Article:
Busi­ness lead­ers bow as Com­mu­nist Party tight­ens grip

Daily Sabah (Turkey) - - Business -

CHI­NESE bil­lion­aires are boast­ing about their Marx­ist bonafides. The Com­mu­nist Party is tight­en­ing its grip on state-owned com­pa­nies. And for­eign com­pa­nies are be­ing asked to in­vite party cells into their of­fices. Un­der Pres­i­dent Xi Jin­ping, the coun­try’s rul­ing party is muscling back into busi­ness, ex­pand­ing its reach in pri­vate en­ter­prise and even lay­ing out a plan for the gov­ern­ment to take stakes in high-pro­file tech and me­dia com­pa­nies. With a stronger man­date af­ter re­ceiv­ing a sec­ond term as head of the party Wed­nes­day, Xi plans to deepen its con­trol in “all ar­eas of en­deavor in every part of the coun­try”, as he told lead­ers in a three-and-a-half hour speech last week.

In Septem­ber, the Chi­nese Com­mu­nist Party re­leased a new doc­u­ment on en­trepreneur­ship call­ing in part to strengthen teach­ing of “so­cial­ist core val­ues” to the new gen­er­a­tion of en­trepreneurs. It is a sig­nif­i­cant change for the CCP, which has long had a fraught re­la­tion­ship with the busi­ness world. Since kick­ing off eco­nomic re­forms in the late 1970s, Bei­jing has al­lowed pri­vate en­ter­prises a free rein in many sec­tors, while slowly loos­en­ing its grip on the state-owned sec­tor, which com­prises “strate­gic” in­dus­tries such as steel and telecom­mu­ni­ca­tions.

“Key tech­nol­ogy used to be con­trolled by state-owned com­pa­nies and the party fo­cused on those com­pa­nies,” said Mark Natkin, man­ag­ing di­rec­tor at tech­nol­ogy con­sul­tancy Mar­bridge Con­sult­ing. But “as pri­vate en­ter­prise has grown stronger and be­come heav­ily wo­ven into so­ci­ety, there is greater de­sire by the party to be in­volved”.

China’s cap­i­tal­ists are get­ting on board as the state has taken a big­ger role in pick­ing win­ners and a harder line against those per­ceived to be de­fy­ing the party’s aims. This year, a few busi­ness icons have dis­ap­peared, and oth­ers like Wang Jian­lin, chair­man of en­ter­tain­ment con­glom­er­ate Dalian Wanda, have faced im­mense pres­sure from reg­u­la­tors over the buildup of debt at their com­pa­nies. Lis­ten­ing to Xi’s speech, “I was over­whelmed by emo­tions,” Wang told the state-run Bei­jing News.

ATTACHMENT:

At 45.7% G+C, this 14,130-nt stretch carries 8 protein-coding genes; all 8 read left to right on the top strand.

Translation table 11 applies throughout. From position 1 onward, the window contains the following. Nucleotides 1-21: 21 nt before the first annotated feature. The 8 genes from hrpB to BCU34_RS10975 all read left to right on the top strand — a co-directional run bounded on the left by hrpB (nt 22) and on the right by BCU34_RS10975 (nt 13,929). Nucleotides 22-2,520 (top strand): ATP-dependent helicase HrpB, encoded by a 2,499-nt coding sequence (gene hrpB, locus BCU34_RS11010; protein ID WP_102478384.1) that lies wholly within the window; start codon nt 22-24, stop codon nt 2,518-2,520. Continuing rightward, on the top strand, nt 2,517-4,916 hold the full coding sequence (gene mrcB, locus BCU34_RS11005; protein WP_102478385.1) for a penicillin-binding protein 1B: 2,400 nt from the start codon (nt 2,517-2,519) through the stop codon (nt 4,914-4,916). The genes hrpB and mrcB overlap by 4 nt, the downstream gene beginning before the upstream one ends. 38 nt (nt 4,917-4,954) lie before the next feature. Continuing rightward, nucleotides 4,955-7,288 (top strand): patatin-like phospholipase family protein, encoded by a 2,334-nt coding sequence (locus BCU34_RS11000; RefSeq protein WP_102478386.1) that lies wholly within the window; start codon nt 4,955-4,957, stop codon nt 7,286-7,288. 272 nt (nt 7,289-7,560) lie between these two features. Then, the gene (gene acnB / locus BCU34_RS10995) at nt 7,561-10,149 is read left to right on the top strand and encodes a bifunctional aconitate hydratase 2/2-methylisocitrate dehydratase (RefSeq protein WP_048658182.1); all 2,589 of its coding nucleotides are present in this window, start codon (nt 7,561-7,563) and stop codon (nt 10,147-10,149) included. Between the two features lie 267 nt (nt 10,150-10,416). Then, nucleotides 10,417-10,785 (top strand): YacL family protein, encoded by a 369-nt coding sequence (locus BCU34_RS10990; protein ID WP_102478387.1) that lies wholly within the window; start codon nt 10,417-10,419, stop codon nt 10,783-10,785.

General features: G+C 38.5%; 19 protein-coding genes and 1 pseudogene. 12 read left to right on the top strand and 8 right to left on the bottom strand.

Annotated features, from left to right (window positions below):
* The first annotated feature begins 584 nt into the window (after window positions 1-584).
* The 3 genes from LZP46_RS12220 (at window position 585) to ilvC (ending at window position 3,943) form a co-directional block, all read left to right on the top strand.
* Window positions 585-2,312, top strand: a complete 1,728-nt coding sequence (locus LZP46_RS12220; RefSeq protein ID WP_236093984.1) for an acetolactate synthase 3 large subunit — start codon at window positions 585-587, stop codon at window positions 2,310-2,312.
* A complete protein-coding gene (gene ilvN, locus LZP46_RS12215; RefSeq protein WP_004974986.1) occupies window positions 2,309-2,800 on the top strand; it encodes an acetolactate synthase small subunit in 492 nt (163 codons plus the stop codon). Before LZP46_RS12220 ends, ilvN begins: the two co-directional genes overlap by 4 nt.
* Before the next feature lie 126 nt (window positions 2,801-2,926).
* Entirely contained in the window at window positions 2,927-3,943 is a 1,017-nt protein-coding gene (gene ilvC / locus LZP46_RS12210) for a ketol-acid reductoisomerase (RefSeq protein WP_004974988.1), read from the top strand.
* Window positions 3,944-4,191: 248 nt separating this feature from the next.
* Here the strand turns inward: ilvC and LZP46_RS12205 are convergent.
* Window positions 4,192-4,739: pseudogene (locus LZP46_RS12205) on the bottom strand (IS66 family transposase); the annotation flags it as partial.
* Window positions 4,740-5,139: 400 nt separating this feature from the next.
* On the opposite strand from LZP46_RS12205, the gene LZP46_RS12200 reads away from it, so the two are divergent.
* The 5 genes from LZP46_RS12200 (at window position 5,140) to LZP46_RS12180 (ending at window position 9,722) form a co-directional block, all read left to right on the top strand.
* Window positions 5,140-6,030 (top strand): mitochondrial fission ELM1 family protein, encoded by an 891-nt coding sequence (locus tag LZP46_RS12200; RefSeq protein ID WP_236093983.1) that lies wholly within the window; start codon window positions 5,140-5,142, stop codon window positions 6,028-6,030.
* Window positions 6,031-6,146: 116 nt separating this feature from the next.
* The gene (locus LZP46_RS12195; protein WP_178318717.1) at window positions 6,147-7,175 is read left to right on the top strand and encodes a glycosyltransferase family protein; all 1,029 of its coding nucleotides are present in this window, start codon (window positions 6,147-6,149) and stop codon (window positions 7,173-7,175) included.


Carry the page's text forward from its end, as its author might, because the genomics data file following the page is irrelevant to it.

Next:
“As a Chi­nese, I’ve never been so proud.”

The sen­ti­ment was echoed by other ti­tans of in­dus­try like Jack Ma of Alibaba, Zhang Jin­dong of Sun­ing, and Liu Ch- uanzhi of Len­ovo, who told Bei­jing News the party will unite the peo­ple to “re­al­ize grand dreams.” To cel­e­brate Xi’s ad­dress Ten­cent, China’s largest tech com­pany, cre­ated an on­line game for the masses to ap­plaud the na­tion’s pres­i­dent which has racked up 1.4 bil­lion claps. The app’s re­lease fol­lowed a re­port in the Wall Street Jour­nal that the Chi­nese state is look­ing to take a 1 per­cent stake and gain a board seat at the com­pany, along with other ma­jor in­ter­net com­pa­nies.

The party has al­ready moved to strengthen con­trol at state-owned en­ter­prises, with dozens of pub­licly traded com­pa­nies in Hong Kong rewrit­ing their busi­ness char­ters this year to for­mal­ize the shift. From plants in south­ern China, Guangzhou Au­to­mo­bile Group pumps out Honda Odysseys, Toy­ota Cam­rys and Jeep Rene­gades in part­ner­ship with for­eign au­tomak­ers. In July, the car­maker re­vised its busi­ness char­ter. The CCP con­sti­tu­tion was writ­ten into the doc­u­ment, ac­cord­ing to fil­ings. Ma­jor board de­ci­sions are now made af­ter first con­sult­ing the com­pany’s party com­mit­tee. The party has also ex­panded its pres­ence in for­eign firms. Some of the largest for­eign-owned com­pa­nies in China like Mary Kay and Wal­mart have opened party branches.

Pedes­tri­ans, one wear­ing a mask, walk by a poster of Chi­nese Pres­i­dent Xi Jin­ping on a street in Bei­jing. China’s rul­ing Com­mu­nist Party has praised Pres­i­dent Xi as a Marx­ist thinker, adding to in­tense pro­pa­ganda pro­mot­ing Xi’s per­sonal im­age as he be­gins a sec­ond five-year term as leader.

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